SACAD: John Heinrichs Scholarly and Creative Activity Days


Non-empirical Undergraduate


In the last five years, researchers have seen a notable increase in difficulty of collecting valid and useful survey data. Respondents, likely attracted to the prospect of receiving prizes or other compensation after survey completion, submit survey responses that are irrelevant to the questions asked, relevant but unusable due to the respondent not identifying as a member of the target population, or comprised of nonsense (such as paragraphs of lorem ipsum text or copy-pasted from other sources). As a result of experiencing a high volume of invalid survey responses to a qualitative survey aiming to research identity narrative formation among Irish women, this project highlights the forms in which invalid survey responses appear and analyzes the ways in which this might be avoided. Previous research has suggested the use of internet protocol (IP) address analysis and attention checks to prevent survey nonresponse as well as responses from non-target populations and invalid responses. For this project, tactics such as attention checks, skip logic, CAPTCHA, and highly specific population-relevant questions were experimented with to lessen invalid responses from both human respondents and bots, as well as to lessen the amount of data cleaning needed to find relevance in responses. Analysis of these methods and a conclusion of suggested best practices to avoid survey nonresponse and noncompliance are offered for future surveying.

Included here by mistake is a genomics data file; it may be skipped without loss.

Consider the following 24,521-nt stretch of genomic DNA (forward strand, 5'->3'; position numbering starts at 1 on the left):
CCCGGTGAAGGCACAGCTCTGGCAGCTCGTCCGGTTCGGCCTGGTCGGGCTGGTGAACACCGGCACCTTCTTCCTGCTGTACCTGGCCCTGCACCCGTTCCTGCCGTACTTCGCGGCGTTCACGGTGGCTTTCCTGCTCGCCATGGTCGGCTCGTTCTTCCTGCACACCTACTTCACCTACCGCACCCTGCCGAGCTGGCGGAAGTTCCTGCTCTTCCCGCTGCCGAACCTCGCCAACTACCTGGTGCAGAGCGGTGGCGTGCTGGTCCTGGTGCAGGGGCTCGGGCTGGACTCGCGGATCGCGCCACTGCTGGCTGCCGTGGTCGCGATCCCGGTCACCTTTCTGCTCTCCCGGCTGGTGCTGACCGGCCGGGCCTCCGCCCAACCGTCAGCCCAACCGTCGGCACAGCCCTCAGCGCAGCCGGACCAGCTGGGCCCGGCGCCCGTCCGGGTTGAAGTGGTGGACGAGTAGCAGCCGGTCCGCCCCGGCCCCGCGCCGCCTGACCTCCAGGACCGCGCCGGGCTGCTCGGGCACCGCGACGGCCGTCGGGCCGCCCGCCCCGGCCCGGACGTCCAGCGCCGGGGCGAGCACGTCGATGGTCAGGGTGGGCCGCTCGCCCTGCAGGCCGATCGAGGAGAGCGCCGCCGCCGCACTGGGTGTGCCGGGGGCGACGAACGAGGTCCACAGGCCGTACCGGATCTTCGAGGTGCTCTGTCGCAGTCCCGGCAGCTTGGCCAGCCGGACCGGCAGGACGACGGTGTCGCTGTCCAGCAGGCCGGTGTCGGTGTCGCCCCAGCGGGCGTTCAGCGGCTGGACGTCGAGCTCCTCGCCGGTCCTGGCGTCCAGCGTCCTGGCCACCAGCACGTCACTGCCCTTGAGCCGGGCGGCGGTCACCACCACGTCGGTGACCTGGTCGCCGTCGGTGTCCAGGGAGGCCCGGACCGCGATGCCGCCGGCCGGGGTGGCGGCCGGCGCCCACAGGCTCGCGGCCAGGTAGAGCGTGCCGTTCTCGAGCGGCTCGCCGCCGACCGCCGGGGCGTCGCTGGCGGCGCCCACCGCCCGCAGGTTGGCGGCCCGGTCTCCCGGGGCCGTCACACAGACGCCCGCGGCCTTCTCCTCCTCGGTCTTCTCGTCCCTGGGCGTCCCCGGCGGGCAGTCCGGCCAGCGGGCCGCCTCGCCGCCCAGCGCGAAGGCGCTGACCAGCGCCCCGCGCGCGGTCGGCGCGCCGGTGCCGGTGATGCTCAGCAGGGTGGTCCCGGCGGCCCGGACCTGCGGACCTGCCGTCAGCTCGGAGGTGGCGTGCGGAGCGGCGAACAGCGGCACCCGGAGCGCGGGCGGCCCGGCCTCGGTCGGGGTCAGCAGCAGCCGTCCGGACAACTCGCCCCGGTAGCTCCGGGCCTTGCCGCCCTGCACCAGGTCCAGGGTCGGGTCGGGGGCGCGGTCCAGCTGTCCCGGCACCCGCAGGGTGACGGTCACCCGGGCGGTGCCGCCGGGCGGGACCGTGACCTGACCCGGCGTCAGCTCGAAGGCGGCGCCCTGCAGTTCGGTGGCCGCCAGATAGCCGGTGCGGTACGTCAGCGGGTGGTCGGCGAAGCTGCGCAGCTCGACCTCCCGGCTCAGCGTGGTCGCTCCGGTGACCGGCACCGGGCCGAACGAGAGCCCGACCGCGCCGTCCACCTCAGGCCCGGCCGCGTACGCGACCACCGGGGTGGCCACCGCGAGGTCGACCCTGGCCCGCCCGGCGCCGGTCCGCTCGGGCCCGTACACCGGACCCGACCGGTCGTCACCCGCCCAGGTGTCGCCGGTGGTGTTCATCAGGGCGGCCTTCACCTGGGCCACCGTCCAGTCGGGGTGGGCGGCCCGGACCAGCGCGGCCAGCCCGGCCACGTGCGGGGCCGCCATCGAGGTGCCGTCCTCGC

Submission Type

in-person poster




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